Although the risk of anesthesia may be slightly increased for older animals due to normal aging of the body’s organs, age is not a disease and should not be a reason to forego dental treatments. At Forever Pet Dental we perform a physical exam prior to an anesthetic procedure to ensure that your dog or cat has a healthy heart and lungs, and we recommend blood work be performed prior to the treatment to ensure that their internal organs are functioning properly. Even patients with health problems can have an anesthetic procedure safely performed to receive excellent dental care. The risk of anesthetic related death in pets is estimated to be significantly lower than 1%, while the likelihood of chronic pain and suffering from untreated dental disease may be closer to 100%. The benefits of a healthy, pain free mouth definitely outweigh the minor risks of anesthesia.
Is dental treatment painful afterward?
Extracting a tooth can be painful for a pet, but at Forever Pet Dental we do everything we can to keep your pet as comfortable as possible before, during, and after any dental treatments. Animals having a dental procedure completed always have a pain injection before and during their treatment, after surgery if necessary, and oral pain medications to go home if they have had teeth extracted.
Are there risks associated with dental cleanings, extractions, and anesthesia?
At Forever Pet Dental we take every precaution and use state-of-the-art technology, strict patient monitoring, physical examination, and lab testing to significantly reduce the risks associated with anesthesia, but risk can never be fully eliminated. You can be assured at Forever Pet Dental that we devote our time and attention to your pet because they are our exclusive focus during their dental procedure and anesthetic recovery.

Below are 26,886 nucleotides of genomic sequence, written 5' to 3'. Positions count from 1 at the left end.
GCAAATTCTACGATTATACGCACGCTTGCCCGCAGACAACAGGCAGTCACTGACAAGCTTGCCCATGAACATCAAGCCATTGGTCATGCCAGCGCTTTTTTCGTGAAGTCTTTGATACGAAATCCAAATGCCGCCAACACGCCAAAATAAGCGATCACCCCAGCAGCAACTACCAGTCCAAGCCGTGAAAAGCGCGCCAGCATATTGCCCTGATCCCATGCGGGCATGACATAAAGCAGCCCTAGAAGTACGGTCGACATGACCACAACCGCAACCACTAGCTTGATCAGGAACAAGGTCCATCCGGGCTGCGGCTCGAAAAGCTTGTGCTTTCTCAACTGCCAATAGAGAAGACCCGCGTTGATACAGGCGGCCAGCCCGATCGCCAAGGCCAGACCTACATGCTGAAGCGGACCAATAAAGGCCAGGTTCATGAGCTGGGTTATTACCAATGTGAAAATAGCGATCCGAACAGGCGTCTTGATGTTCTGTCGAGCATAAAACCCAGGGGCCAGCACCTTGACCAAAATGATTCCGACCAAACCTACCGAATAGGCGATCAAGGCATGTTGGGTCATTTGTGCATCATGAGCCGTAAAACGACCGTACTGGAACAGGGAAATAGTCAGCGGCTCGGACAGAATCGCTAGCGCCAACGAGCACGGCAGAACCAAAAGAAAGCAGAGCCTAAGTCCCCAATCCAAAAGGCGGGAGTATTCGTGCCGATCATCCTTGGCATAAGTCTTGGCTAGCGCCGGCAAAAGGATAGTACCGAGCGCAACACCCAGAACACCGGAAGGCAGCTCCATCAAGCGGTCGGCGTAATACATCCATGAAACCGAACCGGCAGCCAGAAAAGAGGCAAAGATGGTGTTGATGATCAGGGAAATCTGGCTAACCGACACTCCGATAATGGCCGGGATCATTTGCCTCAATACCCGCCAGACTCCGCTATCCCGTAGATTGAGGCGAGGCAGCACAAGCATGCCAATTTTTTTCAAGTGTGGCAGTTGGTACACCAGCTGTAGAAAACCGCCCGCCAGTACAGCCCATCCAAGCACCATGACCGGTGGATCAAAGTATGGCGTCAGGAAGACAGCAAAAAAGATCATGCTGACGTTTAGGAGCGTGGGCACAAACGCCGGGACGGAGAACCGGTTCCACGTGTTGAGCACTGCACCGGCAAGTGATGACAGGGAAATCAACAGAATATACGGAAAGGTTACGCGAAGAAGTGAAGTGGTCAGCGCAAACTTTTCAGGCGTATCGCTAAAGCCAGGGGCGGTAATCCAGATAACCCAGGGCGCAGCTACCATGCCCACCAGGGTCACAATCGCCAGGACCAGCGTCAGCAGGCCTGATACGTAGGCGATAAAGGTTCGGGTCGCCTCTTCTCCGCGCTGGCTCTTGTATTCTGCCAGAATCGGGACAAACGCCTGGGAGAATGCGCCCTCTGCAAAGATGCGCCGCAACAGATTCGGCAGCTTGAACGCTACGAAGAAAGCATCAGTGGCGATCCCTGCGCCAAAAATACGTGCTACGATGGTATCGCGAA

What causes a dog to break its teeth?
Most commonly tooth breakage occurs from chewing on objects that are too hard: bones,ice cubes, and hard toys. To help prevent this, monitor your dog’s chewing on toys and provide softer alternatives for them to chew on.
What happens if my pet needs to have a tooth extracted?
During a dental cleaning procedure if we identify a problematic tooth we will take a dental x-ray (at no additional cost to you) and further evaluate the area to determine the best treatment. Based on the physical exam, oral exam, and dental x-rays we will create a treatment plan and estimate for you and your pet. This second procedure can then be scheduled at your convenience and you will know exactly what the cost of that procedure will be.
Can dogs and cats get cavities?
Pets can get cavities, however they are much more rare in dogs and cats because their diets are generally not high in decay-causing sugars. To avoid cavities in your pet’s mouth feed only dog or cat food and treats designed for pets.
Wouldn't it be better to get an anesthesia-free dental cleaning for my pet?